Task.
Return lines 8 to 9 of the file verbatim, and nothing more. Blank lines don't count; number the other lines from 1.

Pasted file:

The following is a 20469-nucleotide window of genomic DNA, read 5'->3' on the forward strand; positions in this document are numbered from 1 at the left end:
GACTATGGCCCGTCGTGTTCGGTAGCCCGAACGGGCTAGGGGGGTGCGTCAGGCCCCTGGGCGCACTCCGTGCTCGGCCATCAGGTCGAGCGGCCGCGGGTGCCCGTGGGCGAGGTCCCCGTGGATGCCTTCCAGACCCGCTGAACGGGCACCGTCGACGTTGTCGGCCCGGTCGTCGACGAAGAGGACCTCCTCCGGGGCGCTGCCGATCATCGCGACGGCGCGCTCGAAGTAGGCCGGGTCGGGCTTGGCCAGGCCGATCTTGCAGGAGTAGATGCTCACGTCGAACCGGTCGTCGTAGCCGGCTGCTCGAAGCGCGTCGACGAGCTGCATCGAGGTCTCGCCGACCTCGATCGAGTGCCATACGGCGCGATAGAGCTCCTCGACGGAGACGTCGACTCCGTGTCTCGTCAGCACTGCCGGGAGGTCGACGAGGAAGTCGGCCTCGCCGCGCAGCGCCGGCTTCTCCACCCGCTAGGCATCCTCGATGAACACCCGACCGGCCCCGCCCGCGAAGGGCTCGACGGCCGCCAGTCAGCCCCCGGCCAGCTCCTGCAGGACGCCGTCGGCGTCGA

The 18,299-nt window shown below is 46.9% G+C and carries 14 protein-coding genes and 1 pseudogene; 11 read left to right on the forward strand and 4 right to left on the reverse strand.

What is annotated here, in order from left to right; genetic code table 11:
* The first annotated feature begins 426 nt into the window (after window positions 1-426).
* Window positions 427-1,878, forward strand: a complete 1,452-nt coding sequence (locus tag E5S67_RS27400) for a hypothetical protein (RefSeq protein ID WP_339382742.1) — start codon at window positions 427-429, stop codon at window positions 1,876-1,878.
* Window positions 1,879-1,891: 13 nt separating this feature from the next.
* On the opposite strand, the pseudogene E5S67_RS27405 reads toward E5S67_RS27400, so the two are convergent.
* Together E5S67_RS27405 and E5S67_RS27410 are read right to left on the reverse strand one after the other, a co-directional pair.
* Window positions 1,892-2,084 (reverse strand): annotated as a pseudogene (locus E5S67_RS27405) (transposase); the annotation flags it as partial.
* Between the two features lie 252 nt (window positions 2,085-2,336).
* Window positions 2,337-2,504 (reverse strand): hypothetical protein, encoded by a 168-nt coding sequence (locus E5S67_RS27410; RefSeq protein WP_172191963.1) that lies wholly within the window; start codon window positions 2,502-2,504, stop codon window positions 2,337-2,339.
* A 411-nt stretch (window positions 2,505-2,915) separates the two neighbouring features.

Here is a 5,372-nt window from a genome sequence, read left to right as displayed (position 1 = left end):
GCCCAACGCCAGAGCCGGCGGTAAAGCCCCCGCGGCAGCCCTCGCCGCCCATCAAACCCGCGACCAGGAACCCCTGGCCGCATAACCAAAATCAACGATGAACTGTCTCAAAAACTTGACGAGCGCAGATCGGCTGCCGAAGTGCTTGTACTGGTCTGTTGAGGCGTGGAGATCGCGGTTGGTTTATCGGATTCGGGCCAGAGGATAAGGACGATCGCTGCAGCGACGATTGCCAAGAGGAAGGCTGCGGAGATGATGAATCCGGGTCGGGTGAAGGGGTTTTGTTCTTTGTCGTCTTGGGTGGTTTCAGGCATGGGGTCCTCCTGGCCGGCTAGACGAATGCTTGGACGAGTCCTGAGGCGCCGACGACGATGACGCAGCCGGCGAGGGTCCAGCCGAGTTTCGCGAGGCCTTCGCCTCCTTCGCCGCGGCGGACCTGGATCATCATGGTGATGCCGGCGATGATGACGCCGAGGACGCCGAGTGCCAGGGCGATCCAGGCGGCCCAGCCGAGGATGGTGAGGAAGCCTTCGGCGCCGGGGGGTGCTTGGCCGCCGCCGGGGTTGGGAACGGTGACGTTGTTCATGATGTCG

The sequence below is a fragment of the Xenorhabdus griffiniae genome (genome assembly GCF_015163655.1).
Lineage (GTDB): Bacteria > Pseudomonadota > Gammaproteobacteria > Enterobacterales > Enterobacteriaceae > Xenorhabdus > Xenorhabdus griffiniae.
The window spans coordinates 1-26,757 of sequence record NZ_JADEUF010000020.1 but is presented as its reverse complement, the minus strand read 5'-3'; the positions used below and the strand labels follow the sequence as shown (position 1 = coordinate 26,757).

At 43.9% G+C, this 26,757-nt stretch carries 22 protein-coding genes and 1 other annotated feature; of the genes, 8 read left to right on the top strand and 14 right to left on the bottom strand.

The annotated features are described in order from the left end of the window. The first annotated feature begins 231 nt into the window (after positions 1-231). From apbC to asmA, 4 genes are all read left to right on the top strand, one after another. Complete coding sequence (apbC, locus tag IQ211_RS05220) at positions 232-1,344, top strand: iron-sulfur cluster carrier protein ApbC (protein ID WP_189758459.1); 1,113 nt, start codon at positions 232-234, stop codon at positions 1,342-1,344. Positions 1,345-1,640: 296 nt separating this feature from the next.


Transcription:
* On the opposite strand, the pseudogene E5S67_RS27405 reads toward E5S67_RS27400, so the two are convergent.
* Together E5S67_RS27405 and E5S67_RS27410 are read right to left on the reverse strand one after the other, a co-directional pair.